6. ^ "Ohio Valley Athletic Conference hall Of Fame". Retrieved February 19, 2023.
  7. ^ "Bears lose linebacker". Milwaukee Sentinel. UPI. August 12, 1959. p. 3, part 2.
  8. ^ a b "Cowboys sign Howley, ex-Bear". Milwaukee Sentinel. Associated Press. June 14, 1961. p. 2, part 2.
  9. ^ Mayer, Larry (April 25, 2013). "These Bears draft picks gained fame in other areas". Chicago Bears. Archived from the original on April 28, 2013. Retrieved April 25, 2023.
  10. ^ Judge, Clark (July 18, 2020). "Trying to make sense of why Chuck Howley isn't in the Hall". Talk of Fame. Retrieved April 25, 2023.
  11. ^ "Mind-blowing stats for Week 5 of the 2013 NFL season". National Football League. October 2, 2013. Retrieved April 25, 2023.
  12. ^ Brock, Todd (August 17, 2022). "Legendary Cowboys LB Chuck Howley named Hall of Fame senior finalist". Retrieved April 25, 2023.
  13. ^ "Dallas Dumps Dolphins". The Daily News. January 17, 1972. Retrieved February 19, 2023.
  14. ^ "Chuck Howley Retires From Pro Football". The Morning Record. Associated Press. June 1, 1973. p. 14. Retrieved February 19, 2023.
  15. ^ "Illegal blocking claim irks Dallas' Alworth". Victoria Advocate. Texas. December 13, 1972. p. 2B. Retrieved February 19, 2023.
  16. ^ "Dallas playoff-bound without Howley". St. Petersburg Times. Associated Press. December 11, 1972. p. 4C. Retrieved February 19, 2023.
  17. ^ "Injured Howley mum concerning retirement". Victoria Advocate. Texas. Associated Press. December 12, 1972. p. 1B. Retrieved February 19, 2023.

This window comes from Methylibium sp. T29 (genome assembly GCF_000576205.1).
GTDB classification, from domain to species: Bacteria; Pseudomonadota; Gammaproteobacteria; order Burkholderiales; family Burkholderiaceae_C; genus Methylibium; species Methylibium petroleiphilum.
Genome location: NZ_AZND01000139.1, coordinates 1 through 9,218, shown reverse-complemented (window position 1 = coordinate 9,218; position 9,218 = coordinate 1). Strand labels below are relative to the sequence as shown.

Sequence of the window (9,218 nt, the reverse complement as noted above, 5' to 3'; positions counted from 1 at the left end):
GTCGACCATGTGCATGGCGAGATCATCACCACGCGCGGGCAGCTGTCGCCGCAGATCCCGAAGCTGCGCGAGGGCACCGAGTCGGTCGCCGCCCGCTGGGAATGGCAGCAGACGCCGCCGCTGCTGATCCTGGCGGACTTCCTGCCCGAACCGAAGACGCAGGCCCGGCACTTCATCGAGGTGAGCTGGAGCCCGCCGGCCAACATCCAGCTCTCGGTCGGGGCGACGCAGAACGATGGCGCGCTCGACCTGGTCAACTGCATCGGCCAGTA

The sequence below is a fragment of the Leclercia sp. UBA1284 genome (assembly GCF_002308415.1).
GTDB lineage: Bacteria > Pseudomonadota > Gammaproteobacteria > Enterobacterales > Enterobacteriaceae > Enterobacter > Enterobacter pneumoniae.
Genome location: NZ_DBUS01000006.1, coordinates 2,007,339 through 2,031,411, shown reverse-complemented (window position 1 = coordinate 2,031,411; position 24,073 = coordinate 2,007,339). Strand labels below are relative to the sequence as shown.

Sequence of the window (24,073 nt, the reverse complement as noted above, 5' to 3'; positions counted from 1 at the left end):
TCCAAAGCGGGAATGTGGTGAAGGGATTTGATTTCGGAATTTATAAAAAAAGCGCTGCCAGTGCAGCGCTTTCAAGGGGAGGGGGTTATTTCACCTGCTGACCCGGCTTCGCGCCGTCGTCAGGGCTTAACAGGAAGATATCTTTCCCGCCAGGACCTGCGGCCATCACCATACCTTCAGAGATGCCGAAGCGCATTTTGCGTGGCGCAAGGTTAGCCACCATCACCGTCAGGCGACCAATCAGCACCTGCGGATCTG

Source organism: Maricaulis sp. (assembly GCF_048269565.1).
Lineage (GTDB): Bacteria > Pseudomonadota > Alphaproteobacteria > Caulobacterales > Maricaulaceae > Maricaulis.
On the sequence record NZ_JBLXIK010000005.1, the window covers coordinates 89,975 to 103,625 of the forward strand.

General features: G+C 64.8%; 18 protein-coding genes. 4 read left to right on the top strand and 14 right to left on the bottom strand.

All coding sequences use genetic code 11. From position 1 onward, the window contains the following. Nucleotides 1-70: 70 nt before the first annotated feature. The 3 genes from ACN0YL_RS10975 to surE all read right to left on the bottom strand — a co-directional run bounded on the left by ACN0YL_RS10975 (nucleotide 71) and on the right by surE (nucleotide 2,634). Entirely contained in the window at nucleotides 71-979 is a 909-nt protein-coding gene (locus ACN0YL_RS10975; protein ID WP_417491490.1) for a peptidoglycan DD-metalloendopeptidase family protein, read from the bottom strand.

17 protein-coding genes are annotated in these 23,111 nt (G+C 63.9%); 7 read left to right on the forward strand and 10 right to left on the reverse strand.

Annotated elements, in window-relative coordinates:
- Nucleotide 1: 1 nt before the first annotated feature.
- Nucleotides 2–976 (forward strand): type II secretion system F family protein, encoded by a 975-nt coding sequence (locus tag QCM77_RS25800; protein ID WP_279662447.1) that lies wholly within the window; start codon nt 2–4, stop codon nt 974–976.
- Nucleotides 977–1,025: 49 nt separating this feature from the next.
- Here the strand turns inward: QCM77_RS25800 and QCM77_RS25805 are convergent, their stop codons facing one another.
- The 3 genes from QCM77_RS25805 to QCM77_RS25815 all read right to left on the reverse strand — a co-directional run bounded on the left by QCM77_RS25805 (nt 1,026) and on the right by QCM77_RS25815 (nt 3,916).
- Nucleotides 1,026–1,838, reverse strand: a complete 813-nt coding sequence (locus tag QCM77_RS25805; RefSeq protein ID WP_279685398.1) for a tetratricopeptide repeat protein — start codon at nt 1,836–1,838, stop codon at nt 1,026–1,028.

18. ^ "Dallas' Howley ends retirement". Wilmington Morning Star. North Carolina. UPI. September 19, 1973. p. 3C. Retrieved February 19, 2023.
  19. ^ "Chuck Howley bio". Texas Sports Hall of Fame. Retrieved February 19, 2023.
  20. ^ "Joe Klecko, Ken Riley, and Chuck Howley named as finalists for 2023 Hall of Fame induction". August 17, 2022. Retrieved February 19, 2023.
  21. ^ Eatman, Nick (February 9, 2023). "After Long Wait, Chuck Howley Gets HOF Call". Retrieved February 19, 2023.
  22. ^ Spagnola, Mickey (August 19, 2022). "Howley's Hall Inclusion Not A Moment Too Soon". Retrieved February 19, 2023.
  23. ^ @ProFootballHOF (June 28, 2023). "Today is a special day for the Class of 2023's Chuck Howley" (Tweet) – via Twitter.
  24. ^ Henthorn, Nick. "Chuck Howley Takes His Place In Pro Football Hall Of Fame". The Intelligencer. Retrieved October 7, 2023.
  25. ^ Yousuf, Saad. "Cowboys' Chuck Howley enters Hall of Fame, a reminder of an honor he's long deserved". The Athletic Media Company. Retrieved October 7, 2023.